Arizona’s Medical Marijuana Act has been in full swing with open, active state-licensed dispensaries for more than a year now, and by most accounts the program is flourishing.
Arizona Department of Health Services (DHS) has done an excellent job enacting our medical marijuana program and making sure state-licensed dispensaries can provide safe, legal access to the medicine patients need. DHS has managed this in the face of persistent opposition from politicians, regulatory bodies and law enforcement since voters passed the AMMA in November 2010.
Despite this success, patients still face many obstacles to safe medication. The entire community must work together to dismantle these barriers, so the thousands of mothers, fathers and children who need medical cannabis can get it.
Limited Qualifying Conditions
The AMMA allows patients with chronic pain, muscle spasms or any of eight specific conditions to get legal marijuana through state-sanctioned medical dispensaries. Those eight conditions were enumerated in the act passed by voters.
Since then, attempts have been made to add migraines, depression, anxiety and PTSD to the list of qualifying conditions. The state has rejected all of these attempts despite overwhelming evidence from around the globe that cannabis is an effective treatment. Interestingly, many other states, including our neighbors New Mexico and California, already include these conditions; and as more states like Nevada enact their medical marijuana programs, these conditions also are being included.
Arizona’s Department of Health Service’s rejections were based on a lack of U.S. clinical studies showing the efficacy of cannabis. But in other parts of the world where research has not been prohibited by the government, clinical science continually proves that cannabis is an effective treatment for these illnesses. If this same high bar of U.S. clinical trials were applied to Arizona’s current qualifying conditions, none would pass muster. For example, there are no U.S. clinical trials showing that medical marijuana is effective against Crohn’s disease. Meanwhile, Arizona politicians fight to block funding for new trials.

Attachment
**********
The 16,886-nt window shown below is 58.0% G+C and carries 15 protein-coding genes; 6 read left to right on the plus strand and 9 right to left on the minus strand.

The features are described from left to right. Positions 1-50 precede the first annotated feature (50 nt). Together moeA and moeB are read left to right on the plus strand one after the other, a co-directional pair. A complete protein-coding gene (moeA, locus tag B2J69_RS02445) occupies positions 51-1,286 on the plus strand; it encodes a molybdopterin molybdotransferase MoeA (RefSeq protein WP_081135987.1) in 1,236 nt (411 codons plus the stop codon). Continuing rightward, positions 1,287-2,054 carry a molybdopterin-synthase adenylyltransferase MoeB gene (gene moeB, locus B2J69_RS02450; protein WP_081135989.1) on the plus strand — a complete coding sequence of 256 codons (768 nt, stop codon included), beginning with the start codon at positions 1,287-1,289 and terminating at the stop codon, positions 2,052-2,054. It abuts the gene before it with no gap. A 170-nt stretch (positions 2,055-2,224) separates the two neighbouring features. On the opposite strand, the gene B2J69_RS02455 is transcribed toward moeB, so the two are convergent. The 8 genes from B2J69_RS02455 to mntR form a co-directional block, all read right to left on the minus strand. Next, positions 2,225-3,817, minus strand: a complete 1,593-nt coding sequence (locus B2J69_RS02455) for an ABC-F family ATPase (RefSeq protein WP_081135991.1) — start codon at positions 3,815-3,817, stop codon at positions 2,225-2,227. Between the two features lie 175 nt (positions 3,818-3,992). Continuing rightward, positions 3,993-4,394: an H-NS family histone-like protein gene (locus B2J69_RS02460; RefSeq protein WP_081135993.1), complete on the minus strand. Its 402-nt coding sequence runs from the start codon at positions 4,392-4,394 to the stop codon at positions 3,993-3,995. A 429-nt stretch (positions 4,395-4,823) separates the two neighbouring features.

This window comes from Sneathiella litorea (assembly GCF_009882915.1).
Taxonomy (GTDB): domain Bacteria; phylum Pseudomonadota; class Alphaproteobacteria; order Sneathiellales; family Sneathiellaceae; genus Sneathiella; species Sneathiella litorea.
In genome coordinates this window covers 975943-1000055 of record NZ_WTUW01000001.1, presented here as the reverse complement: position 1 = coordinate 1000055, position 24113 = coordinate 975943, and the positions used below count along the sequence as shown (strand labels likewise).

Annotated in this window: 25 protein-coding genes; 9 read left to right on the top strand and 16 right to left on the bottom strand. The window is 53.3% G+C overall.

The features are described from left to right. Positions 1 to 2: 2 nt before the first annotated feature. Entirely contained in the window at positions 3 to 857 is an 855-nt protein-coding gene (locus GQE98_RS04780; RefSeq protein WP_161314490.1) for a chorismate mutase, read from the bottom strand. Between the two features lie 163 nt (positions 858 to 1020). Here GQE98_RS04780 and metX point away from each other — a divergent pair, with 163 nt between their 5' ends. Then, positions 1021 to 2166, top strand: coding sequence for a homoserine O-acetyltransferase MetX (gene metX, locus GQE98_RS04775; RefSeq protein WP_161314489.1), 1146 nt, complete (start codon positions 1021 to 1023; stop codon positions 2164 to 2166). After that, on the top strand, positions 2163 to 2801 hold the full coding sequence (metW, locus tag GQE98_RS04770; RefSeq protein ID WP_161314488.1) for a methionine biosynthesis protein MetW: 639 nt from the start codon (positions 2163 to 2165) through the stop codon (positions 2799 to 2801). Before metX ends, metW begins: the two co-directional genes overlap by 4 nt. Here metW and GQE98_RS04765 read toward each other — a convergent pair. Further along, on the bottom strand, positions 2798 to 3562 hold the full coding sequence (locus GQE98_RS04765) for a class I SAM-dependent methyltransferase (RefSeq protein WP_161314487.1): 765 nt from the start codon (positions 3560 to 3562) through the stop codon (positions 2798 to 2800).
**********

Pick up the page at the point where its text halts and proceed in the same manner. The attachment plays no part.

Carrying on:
Many Arizona veterans find relief from PTSD after qualifying for medical marijuana cards for other conditions. For example, Bloom Dispensaries serves more than 1,300 veterans. Yet DHS has twice declined to add PTSD to the list of qualifying conditions, citing a “lack of data.”
One patient who we’ll call Ted is 32. He got a medical card for chronic pain, but the cannabis also relieves his PTSD symptoms. He was abused as a child in foster care and now, 20 years later, suffers from nightmares, severe anxiety, depression and paranoia. Cannabis allows him do things most of us take for granted.
“I have a hard time taking out the trash, but when I use cannabis, I can take out the trash. I can go outside,” Ted said.
Health Services’ stance on adding qualifying conditions prevents thousands of patients, including veterans, the elderly and the disabled, from getting the medicine they need. It’s simply unfair to set a different standard for adding new qualifying conditions than was initially required, especially while it remains so difficult to conduct cannabis research in this country.